UPDATE: Norton AntiVirus 2004 protects against spyware, piracy

With more than just viruses plaguing Canadian enterprises, security software vendors are starting to include features in their products to address threats such as spyware, key-logging programs and pirated software.

Spyware are programs used by third-parties to gather information about a user without his or her knowledge and is sold to groups such as advertisers. Key-logging programs are also installed unwittingly on machines and track user keystrokes to determine passwords. Spyware and key-logging programs are commonly transmitted through viruses, worms or Trojan horses.

Symantec Corp. is addressing all three of these issues with two new new features in Norton AntiVirus 2004 software released this week.

“Right now you’re starting to see more noise in the marketplace that Trojans and key-logging have become more prevalent,” said Matthew Kovar, director, security solutions and services at the Yankee Group in Boston. “One of the best examples was a Kinko’s story, where someone installed a key-logging program on a Kinko’s machine and was able to get access to people’s passwords.”

Kovar said that while some smaller players beat Symantec to the punch with anti-spyware protection, Symantec is one of the first big players to include this functionality in its software.

“In the antivirus space [Symantec] has the dominant share in the consumer market,” Kovar explained. “In this new arena it’s still something that people are still coming up to speed with, that there is a problem [with spyware].”

Other antivirus products that offer anti-spyware protection include PestScan by PestPatrol Inc., a free product that is downloadable from the Carlisle, Penn.-based company’s Web site. WholeSecurity Inc. produces an enterprise-level antivirus/anti-spyware product called Confidence Online, Kovar said.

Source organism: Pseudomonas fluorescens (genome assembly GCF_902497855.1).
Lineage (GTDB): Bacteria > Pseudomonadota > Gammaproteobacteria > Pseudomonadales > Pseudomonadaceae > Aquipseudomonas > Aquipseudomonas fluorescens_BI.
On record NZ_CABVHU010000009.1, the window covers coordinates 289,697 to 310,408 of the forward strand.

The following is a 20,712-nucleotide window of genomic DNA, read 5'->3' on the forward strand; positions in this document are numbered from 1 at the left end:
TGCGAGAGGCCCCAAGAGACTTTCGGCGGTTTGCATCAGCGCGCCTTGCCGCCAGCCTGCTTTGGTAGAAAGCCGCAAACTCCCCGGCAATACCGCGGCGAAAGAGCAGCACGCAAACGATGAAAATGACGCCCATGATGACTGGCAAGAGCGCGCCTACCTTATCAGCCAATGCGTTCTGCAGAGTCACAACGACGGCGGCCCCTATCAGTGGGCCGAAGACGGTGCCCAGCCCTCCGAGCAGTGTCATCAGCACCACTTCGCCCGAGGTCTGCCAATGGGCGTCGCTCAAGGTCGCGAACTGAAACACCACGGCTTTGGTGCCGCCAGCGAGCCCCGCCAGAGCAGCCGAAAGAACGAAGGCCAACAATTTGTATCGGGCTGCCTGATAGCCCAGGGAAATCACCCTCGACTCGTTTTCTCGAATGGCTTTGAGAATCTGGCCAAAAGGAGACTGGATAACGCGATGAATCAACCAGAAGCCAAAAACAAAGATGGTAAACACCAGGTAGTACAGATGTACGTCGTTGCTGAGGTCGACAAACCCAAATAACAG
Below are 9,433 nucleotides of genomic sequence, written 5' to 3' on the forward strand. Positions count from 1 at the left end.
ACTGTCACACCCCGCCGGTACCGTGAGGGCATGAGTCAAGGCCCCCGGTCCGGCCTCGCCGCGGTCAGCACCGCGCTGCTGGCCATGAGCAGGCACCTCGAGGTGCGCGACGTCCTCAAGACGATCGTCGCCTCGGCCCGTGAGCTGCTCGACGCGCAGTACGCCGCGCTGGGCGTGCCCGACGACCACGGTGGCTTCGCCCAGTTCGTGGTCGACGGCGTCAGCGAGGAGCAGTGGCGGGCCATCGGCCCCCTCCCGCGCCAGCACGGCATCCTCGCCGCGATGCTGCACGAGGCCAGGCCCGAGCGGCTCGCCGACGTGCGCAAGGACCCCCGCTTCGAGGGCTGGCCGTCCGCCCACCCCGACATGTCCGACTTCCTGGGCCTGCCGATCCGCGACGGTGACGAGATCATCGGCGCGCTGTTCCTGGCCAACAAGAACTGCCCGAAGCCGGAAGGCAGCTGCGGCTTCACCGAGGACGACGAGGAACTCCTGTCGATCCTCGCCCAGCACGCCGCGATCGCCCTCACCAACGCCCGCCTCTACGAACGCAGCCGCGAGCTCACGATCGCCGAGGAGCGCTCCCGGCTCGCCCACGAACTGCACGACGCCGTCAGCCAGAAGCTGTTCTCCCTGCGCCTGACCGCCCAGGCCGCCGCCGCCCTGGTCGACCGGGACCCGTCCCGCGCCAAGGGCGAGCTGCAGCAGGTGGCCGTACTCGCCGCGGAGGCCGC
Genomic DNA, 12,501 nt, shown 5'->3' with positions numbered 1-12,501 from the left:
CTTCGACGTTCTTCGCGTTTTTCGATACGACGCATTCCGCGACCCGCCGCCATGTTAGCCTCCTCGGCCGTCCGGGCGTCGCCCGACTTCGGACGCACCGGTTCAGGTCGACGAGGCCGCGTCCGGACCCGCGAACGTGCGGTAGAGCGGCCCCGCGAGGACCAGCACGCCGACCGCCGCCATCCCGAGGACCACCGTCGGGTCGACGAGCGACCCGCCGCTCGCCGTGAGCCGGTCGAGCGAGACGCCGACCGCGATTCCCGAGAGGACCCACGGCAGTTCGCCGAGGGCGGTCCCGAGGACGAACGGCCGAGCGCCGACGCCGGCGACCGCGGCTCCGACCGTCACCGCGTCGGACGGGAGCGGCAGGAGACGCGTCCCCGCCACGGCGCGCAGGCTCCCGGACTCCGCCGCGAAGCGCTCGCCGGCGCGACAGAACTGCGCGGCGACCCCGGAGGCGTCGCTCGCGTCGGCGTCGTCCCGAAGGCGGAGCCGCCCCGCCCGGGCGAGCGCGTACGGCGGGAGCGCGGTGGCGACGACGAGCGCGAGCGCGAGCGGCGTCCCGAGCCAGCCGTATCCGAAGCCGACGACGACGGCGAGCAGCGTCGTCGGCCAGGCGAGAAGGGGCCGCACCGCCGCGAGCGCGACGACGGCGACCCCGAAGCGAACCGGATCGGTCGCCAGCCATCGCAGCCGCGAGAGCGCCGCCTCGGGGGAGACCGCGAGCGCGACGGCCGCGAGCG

While e-mail tends to be the medium of choice to distribute spyware and viruses, writers of malicious code have started to take advantage of the compressed files swapped in instant messaging (IM) and peer-to-peer (P2P) networks, such as the music-swapping software Kazaa.

For users of Microsoft Corp.’s Windows 2000 and XP, Norton AntiVirus 2004 will provide protection from downloading infected compressed files and from sharing them with other users.

The offering will also include a product activation feature in order to prevent the pirating of software. Product activation creates a connection between the product and the machine it is installed on to ensure it can’t be copied to other machines without entering a registration number or licensing number.

“Symantec is considered the number two targeted vendor [for software piracy] after Microsoft,” explained Kelly Martin, senior product manager for the Norton AntiVirus consumer product line. Martin said that Symantec is targeting mass counterfeiters with its product activation program, adding that the goal was to make the activation process easy for consumers.

When users install Norton Antivirus 2004 they enter the product activation key and Norton connects back to Symantec to ensure the key is a valid one. If the key isn’t valid then the software simply does not activate and sends the user an error message.

Because Norton wanted to make it easy for consumers to migrate to new computers or change operating systems without having to purchase a new license, each copy of Norton can be installed up to five times, however the user still only retains one license. It’s essentially an honour system, Martin said.

Norton AntiVirus 2004 is currently available. As well as a Standard version, Symantec will release a Professional version of Norton AntiVirus 2004 that will include data recovery tools to help users restore damaged files and a data-cleaning tool that digitally shreds deliberately deleted files.

The Professional Edition will also include licensing for two computers. It will be available for purchase in five-user and 10-user license packs for small businesses. The five-user Small Office pack will cost US$199.95, while the 10-user pack will cost US$399.95.

Symantec estimates Norton AntiVirus 2004 Standard Edition will retail for US$49.95 and the Professional Edition for US$69.95.

Current users of Norton AntiVirus products and competing antivirus software will be able to upgrade to the Standard Edition of Norton AntiVirus 2004 for US$29.95, and US$39.95 for the Professional Edition.

Symantec is headquartered in Cupertino, Calif. For more information visit www.symantec.com. In Canada, Symantec is online at www.symantec.ca.

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